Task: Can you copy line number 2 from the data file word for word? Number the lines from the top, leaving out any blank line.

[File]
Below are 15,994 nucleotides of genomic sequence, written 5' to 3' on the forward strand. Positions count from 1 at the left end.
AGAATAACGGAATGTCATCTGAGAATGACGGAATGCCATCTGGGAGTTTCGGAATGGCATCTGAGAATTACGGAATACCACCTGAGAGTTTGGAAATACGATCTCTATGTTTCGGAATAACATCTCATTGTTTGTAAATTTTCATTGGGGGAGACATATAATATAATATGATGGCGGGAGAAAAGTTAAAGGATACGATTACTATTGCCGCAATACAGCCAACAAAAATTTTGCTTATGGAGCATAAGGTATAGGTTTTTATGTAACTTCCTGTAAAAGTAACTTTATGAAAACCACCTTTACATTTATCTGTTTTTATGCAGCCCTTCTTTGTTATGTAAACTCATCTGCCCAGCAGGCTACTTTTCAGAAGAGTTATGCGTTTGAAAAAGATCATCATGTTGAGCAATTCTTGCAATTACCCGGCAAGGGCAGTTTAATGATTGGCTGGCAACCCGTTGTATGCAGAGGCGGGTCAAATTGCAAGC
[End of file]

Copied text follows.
AGAATAACGGAATGTCATCTGAGAATGACGGAATGCCATCTGGGAGTTTCGGAATGGCATCTGAGAATTACGGAATACCACCTGAGAGTTTGGAAATACGATCTCTATGTTTCGGAATAACATCTCATTGTTTGTAAATTTTCATTGGGGGAGACATATAATATAATATGATGGCGGGAGAAAAGTTAAAGGATACGATTACTATTGCCGCAATACAGCCAACAAAAATTTTGCTTATGGAGCATAAGGTATAGGTTTTTATGTAACTTCCTGTAAAAGTAACTTTATGAAAACCACCTTTACATTTATCTGTTTTTATGCAGCCCTTCTTTGTTATGTAAACTCATCTGCCCAGCAGGCTACTTTTCAGAAGAGTTATGCGTTTGAAAAAGATCATCATGTTGAGCAATTCTTGCAATTACCCGGCAAGGGCAGTTTAATGATTGGCTGGCAACCCGTTGTATGCAGAGGCGGGTCAAATTGCAAGC